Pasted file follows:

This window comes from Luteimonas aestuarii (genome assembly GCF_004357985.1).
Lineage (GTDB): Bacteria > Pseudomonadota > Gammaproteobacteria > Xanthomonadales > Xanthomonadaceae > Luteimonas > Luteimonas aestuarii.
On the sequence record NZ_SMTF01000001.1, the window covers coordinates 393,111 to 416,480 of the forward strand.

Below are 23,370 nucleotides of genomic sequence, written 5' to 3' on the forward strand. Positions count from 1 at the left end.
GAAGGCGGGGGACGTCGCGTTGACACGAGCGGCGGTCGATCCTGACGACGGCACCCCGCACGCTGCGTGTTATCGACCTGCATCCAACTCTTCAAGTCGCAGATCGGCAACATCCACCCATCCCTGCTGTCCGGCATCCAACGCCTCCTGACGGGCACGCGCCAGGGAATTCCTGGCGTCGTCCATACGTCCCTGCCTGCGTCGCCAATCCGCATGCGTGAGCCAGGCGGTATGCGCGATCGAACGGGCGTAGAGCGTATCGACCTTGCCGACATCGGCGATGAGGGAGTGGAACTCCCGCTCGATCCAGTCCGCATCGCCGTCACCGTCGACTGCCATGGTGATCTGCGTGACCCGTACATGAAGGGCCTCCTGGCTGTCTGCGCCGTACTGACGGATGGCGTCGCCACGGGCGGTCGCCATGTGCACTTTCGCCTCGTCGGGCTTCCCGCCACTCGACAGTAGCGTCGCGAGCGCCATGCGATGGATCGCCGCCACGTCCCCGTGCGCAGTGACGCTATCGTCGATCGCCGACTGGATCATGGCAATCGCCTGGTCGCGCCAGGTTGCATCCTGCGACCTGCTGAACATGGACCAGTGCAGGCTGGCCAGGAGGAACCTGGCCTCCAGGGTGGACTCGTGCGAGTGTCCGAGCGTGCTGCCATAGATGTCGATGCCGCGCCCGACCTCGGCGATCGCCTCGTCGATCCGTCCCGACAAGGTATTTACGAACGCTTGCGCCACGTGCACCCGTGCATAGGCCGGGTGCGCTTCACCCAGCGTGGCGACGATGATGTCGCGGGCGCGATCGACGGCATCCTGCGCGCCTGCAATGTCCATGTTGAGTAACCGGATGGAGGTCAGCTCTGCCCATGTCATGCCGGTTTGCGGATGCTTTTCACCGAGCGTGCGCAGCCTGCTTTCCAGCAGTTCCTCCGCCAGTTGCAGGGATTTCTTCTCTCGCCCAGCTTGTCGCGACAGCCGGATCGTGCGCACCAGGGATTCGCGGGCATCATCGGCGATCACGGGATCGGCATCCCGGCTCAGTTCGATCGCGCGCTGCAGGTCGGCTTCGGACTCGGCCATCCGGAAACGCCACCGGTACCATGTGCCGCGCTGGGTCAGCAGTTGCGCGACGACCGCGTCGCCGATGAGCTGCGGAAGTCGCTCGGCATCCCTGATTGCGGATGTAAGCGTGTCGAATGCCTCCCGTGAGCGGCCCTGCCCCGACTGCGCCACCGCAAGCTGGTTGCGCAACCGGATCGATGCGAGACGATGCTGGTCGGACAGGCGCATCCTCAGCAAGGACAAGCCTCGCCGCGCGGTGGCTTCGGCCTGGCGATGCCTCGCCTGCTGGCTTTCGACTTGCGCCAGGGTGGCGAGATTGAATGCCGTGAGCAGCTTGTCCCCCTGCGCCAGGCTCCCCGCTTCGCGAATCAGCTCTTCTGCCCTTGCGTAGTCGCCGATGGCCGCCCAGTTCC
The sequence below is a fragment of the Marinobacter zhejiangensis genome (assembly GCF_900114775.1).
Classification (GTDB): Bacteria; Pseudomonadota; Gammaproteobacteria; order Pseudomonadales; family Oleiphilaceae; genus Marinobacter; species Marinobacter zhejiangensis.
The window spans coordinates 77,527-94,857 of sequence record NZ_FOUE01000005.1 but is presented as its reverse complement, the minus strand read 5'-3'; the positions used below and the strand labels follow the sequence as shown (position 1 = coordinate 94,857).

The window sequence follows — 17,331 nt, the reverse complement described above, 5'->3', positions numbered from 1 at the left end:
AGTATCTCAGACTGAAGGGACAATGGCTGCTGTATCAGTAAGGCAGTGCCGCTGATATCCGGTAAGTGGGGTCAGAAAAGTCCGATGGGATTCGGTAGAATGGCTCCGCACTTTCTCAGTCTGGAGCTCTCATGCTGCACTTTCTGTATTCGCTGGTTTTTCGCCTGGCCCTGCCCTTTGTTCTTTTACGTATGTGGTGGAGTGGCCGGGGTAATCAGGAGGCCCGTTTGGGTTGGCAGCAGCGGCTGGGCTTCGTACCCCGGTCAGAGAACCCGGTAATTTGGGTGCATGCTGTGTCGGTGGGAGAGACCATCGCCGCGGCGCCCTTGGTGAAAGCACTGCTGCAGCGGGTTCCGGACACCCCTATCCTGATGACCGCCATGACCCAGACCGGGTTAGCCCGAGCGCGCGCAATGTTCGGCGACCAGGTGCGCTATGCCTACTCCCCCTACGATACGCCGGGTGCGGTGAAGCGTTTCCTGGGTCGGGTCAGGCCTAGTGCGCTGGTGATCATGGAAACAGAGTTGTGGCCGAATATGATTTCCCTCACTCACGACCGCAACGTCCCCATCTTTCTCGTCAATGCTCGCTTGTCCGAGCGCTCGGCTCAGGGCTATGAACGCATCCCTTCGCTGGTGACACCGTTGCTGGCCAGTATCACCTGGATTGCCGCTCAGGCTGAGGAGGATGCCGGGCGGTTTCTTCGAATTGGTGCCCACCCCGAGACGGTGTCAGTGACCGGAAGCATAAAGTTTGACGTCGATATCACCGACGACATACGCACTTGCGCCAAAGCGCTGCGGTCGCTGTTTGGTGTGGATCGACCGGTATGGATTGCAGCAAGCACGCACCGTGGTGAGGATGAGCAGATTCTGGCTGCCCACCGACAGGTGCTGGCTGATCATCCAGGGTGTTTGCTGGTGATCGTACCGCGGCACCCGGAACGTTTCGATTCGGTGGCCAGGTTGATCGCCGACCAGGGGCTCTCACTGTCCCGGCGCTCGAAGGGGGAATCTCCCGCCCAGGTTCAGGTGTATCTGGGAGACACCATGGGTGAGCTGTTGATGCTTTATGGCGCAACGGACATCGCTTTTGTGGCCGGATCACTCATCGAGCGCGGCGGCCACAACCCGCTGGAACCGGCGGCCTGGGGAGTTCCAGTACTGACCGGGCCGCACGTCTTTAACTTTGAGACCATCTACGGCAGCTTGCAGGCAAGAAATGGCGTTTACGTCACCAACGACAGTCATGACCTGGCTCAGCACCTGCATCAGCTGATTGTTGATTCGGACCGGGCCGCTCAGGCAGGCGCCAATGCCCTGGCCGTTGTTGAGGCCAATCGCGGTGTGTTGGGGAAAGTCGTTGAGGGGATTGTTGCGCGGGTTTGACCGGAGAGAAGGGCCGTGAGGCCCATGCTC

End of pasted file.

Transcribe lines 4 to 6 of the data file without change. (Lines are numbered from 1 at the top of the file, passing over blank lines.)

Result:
Below are 23,370 nucleotides of genomic sequence, written 5' to 3' on the forward strand. Positions count from 1 at the left end.
GAAGGCGGGGGACGTCGCGTTGACACGAGCGGCGGTCGATCCTGACGACGGCACCCCGCACGCTGCGTGTTATCGACCTGCATCCAACTCTTCAAGTCGCAGATCGGCAACATCCACCCATCCCTGCTGTCCGGCATCCAACGCCTCCTGACGGGCACGCGCCAGGGAATTCCTGGCGTCGTCCATACGTCCCTGCCTGCGTCGCCAATCCGCATGCGTGAGCCAGGCGGTATGCGCGATCGAACGGGCGTAGAGCGTATCGACCTTGCCGACATCGGCGATGAGGGAGTGGAACTCCCGCTCGATCCAGTCCGCATCGCCGTCACCGTCGACTGCCATGGTGATCTGCGTGACCCGTACATGAAGGGCCTCCTGGCTGTCTGCGCCGTACTGACGGATGGCGTCGCCACGGGCGGTCGCCATGTGCACTTTCGCCTCGTCGGGCTTCCCGCCACTCGACAGTAGCGTCGCGAGCGCCATGCGATGGATCGCCGCCACGTCCCCGTGCGCAGTGACGCTATCGTCGATCGCCGACTGGATCATGGCAATCGCCTGGTCGCGCCAGGTTGCATCCTGCGACCTGCTGAACATGGACCAGTGCAGGCTGGCCAGGAGGAACCTGGCCTCCAGGGTGGACTCGTGCGAGTGTCCGAGCGTGCTGCCATAGATGTCGATGCCGCGCCCGACCTCGGCGATCGCCTCGTCGATCCGTCCCGACAAGGTATTTACGAACGCTTGCGCCACGTGCACCCGTGCATAGGCCGGGTGCGCTTCACCCAGCGTGGCGACGATGATGTCGCGGGCGCGATCGACGGCATCCTGCGCGCCTGCAATGTCCATGTTGAGTAACCGGATGGAGGTCAGCTCTGCCCATGTCATGCCGGTTTGCGGATGCTTTTCACCGAGCGTGCGCAGCCTGCTTTCCAGCAGTTCCTCCGCCAGTTGCAGGGATTTCTTCTCTCGCCCAGCTTGTCGCGACAGCCGGATCGTGCGCACCAGGGATTCGCGGGCATCATCGGCGATCACGGGATCGGCATCCCGGCTCAGTTCGATCGCGCGCTGCAGGTCGGCTTCGGACTCGGCCATCCGGAAACGCCACCGGTACCATGTGCCGCGCTGGGTCAGCAGTTGCGCGACGACCGCGTCGCCGATGAGCTGCGGAAGTCGCTCGGCATCCCTGATTGCGGATGTAAGCGTGTCGAATGCCTCCCGTGAGCGGCCCTGCCCCGACTGCGCCACCGCAAGCTGGTTGCGCAACCGGATCGATGCGAGACGATGCTGGTCGGACAGGCGCATCCTCAGCAAGGACAAGCCTCGCCGCGCGGTGGCTTCGGCCTGGCGATGCCTCGCCTGCTGGCTTTCGACTTGCGCCAGGGTGGCGAGATTGAATGCCGTGAGCAGCTTGTCCCCCTGCGCCAGGCTCCCCGCTTCGCGAATCAGCTCTTCTGCCCTTGCGTAGTCGCCGATGGCCGCCCAGTTCC
The sequence below is a fragment of the Marinobacter zhejiangensis genome (assembly GCF_900114775.1).